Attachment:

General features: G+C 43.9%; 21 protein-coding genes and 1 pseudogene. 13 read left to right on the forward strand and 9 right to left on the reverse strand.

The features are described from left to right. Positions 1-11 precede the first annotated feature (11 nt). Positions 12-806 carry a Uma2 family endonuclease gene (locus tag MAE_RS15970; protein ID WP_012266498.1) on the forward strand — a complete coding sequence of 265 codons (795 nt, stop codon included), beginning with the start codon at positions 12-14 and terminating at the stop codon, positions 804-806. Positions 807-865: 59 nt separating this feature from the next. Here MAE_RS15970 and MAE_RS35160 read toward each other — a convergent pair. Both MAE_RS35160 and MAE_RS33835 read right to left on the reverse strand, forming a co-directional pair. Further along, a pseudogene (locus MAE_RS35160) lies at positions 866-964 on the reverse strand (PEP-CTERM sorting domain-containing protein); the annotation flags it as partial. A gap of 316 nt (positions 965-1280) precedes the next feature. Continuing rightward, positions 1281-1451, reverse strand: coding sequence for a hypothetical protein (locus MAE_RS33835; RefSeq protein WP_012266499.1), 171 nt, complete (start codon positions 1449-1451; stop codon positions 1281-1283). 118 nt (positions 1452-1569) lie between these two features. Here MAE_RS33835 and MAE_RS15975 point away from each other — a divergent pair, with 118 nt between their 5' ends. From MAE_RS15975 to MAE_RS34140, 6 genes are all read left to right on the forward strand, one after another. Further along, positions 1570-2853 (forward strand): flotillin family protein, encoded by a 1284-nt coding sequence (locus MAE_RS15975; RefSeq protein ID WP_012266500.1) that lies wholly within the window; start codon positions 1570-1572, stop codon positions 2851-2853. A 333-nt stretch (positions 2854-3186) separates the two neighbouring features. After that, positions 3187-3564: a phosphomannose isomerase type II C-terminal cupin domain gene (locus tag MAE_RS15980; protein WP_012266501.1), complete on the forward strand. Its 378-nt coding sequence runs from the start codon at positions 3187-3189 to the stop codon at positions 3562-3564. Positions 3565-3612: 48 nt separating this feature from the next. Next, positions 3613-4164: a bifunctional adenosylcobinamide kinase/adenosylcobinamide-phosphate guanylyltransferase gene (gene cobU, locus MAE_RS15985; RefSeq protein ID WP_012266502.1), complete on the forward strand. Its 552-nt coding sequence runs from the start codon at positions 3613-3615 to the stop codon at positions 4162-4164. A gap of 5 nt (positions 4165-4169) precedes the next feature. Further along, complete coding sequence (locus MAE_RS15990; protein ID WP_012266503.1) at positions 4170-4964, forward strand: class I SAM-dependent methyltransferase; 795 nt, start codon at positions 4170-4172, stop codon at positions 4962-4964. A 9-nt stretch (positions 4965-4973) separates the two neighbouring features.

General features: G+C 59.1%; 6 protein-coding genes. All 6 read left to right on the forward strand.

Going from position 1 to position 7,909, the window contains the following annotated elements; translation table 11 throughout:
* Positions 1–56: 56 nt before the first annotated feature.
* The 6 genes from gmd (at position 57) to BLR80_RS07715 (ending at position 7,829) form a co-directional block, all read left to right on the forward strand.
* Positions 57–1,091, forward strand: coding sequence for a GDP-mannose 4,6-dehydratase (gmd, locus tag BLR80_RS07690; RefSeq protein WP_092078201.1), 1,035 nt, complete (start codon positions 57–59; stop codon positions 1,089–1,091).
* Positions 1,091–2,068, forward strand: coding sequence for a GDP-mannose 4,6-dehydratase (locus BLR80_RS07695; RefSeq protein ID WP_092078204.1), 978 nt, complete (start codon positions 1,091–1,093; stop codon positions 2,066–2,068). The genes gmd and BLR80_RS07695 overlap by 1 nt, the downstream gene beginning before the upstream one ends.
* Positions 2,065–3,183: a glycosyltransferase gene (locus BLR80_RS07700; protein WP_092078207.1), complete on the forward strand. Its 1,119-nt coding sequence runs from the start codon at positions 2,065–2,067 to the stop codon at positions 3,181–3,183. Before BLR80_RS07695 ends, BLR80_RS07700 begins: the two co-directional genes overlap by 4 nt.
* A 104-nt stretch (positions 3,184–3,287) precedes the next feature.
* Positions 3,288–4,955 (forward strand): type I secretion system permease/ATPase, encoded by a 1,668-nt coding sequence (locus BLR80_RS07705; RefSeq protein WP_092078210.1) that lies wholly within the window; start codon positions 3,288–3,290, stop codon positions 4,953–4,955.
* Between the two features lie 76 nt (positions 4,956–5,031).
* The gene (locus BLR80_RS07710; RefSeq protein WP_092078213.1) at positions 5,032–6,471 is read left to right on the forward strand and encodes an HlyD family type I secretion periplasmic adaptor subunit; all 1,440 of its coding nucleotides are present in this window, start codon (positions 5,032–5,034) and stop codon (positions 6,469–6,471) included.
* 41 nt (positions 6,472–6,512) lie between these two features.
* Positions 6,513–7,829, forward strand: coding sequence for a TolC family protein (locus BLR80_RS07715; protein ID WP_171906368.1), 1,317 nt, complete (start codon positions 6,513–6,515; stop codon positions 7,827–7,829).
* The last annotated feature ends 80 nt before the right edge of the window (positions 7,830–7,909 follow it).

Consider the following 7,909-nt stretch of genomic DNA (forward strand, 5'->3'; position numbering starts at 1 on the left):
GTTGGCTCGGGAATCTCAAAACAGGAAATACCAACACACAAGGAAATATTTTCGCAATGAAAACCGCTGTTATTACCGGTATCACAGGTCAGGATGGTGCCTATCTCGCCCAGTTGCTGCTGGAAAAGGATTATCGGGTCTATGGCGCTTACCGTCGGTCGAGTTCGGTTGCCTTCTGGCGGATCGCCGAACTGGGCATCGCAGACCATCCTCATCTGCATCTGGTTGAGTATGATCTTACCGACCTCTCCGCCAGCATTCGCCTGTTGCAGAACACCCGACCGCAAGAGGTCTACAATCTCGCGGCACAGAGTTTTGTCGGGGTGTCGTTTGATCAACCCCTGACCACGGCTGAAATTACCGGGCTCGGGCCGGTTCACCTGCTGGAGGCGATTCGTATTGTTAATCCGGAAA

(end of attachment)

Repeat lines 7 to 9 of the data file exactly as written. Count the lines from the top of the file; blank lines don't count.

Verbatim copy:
* Positions 57–1,091, forward strand: coding sequence for a GDP-mannose 4,6-dehydratase (gmd, locus tag BLR80_RS07690; RefSeq protein WP_092078201.1), 1,035 nt, complete (start codon positions 57–59; stop codon positions 1,089–1,091).
* Positions 1,091–2,068, forward strand: coding sequence for a GDP-mannose 4,6-dehydratase (locus BLR80_RS07695; RefSeq protein ID WP_092078204.1), 978 nt, complete (start codon positions 1,091–1,093; stop codon positions 2,066–2,068). The genes gmd and BLR80_RS07695 overlap by 1 nt, the downstream gene beginning before the upstream one ends.
* Positions 2,065–3,183: a glycosyltransferase gene (locus BLR80_RS07700; protein WP_092078207.1), complete on the forward strand. Its 1,119-nt coding sequence runs from the start codon at positions 2,065–2,067 to the stop codon at positions 3,181–3,183. Before BLR80_RS07695 ends, BLR80_RS07700 begins: the two co-directional genes overlap by 4 nt.